New Book Saving Animals: Multispecies Ecologies of Rescue and Care Sheds New Light on the Ethical Issues of Animal Sanctuaries
For over 40 years animal protection advocates have established sanctuaries and shelters for animals who have fallen victim to humans. This includes sanctuaries for formerly farmed animals or animals who have survived the entertainment industry. There are also shelters that rehabilitate abandoned companion animals. Through its Just One Health approach, Phoenix Zones Initiative emphasizes that the health and wellbeing of animals, as well as of humans and our ecosystems, are all interconnected. In his new book, Saving Animals: Multispecies Ecologies of Rescue and Care, vice president of programs for Phoenix Zones Initiative, Elan Abrell, JD, PhD, explores the ethical issues of establishing such habitats for those animals who have been abused and mistreated that enable them to live out their lives and thrive.
“Through ethnographic research at animal rescue facilities across the United States I wanted to grasp the true meaning of what saving, caring for, and providing sanctuary really mean,” says Abrell. “I wanted to understand why some people care about animals in order to understand how we could persuade others to care about them as well. And it became obvious to me that the best way to do that is to work with those who care about animals to the point of dedicating their lives to rescuing and caring for them.”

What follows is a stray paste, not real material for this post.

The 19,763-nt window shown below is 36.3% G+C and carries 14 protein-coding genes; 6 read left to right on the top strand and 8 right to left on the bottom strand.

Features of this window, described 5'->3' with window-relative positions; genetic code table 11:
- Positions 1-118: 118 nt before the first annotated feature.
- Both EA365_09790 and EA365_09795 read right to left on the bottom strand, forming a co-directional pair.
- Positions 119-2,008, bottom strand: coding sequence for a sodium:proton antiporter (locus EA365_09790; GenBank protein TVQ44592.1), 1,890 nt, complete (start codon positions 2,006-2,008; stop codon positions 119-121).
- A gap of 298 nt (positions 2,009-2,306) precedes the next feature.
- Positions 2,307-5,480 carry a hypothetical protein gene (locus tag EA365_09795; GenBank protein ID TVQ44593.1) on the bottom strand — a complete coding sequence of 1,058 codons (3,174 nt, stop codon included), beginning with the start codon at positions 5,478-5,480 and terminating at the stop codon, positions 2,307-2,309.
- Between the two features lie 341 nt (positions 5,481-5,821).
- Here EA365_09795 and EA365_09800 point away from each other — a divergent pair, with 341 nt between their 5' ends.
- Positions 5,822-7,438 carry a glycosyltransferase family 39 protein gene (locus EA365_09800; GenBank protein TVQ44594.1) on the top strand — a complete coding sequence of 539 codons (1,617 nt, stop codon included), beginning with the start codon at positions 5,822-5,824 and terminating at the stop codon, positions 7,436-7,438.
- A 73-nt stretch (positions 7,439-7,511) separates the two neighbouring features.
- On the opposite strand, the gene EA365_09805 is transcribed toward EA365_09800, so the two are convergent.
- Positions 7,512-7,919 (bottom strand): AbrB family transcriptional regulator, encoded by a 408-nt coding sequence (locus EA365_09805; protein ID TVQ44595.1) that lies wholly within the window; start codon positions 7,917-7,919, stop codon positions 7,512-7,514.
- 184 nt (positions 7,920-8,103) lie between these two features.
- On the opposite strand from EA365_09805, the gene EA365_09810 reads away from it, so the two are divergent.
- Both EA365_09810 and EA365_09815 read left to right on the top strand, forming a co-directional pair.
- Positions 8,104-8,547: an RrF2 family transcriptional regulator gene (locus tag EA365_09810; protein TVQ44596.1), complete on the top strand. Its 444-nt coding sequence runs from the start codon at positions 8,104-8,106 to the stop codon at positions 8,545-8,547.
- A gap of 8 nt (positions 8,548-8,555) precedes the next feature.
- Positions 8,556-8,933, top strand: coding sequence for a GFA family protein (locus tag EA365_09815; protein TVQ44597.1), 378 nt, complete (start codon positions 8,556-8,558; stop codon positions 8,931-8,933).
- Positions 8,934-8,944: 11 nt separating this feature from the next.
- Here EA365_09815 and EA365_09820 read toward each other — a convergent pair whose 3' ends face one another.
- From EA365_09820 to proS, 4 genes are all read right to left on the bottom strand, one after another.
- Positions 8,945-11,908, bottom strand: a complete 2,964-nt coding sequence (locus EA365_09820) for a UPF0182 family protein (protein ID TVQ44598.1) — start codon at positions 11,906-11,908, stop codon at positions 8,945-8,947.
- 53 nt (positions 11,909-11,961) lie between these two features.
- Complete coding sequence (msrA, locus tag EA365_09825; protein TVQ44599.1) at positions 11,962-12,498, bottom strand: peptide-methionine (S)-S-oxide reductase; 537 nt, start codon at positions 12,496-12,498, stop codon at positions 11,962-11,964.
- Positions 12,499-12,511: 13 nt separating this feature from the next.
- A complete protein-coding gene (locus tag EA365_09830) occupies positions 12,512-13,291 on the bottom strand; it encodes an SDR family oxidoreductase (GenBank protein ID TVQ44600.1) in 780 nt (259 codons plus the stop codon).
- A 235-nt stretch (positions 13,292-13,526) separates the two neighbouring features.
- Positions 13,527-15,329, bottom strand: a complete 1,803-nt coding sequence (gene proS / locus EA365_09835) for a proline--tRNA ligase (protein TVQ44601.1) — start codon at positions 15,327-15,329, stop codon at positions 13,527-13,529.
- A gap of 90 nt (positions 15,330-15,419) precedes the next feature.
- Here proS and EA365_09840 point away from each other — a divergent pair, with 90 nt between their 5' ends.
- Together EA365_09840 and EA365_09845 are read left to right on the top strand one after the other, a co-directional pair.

Abrell says the focus then shifted to the bigger question of how animal caregivers address the many challenges of trying to care for animals in a broader societal context in which animals are still being used and exploited for human benefits.
“So, I examine how sanctuaries deal with all those challenges,” says Abrell. “The resource challenges, the spatial limitations, and the many ethical considerations that go into making the best possible life for animals, even while captivity still places certain limits on how good their lives could be. And in the end, I consider how animal sanctuaries can serve as models for creating a better future for both people and animals.”
As an anthropologist, Abrell bridges anthropology with animal studies and political philosophy in the first major ethnography to focus on the ethical issues animating the establishment of such places.
It illustrates how caregivers and animals respond to these challenges by co-creating new human-animal ecologies adapted to current social and environmental conditions. His work also explores the socially constructed and historically shifting dividing line between who does and does not count as human, and how economic processes have reinforced this dividing line to rationalize the exploitation and mistreatment of both people and animals.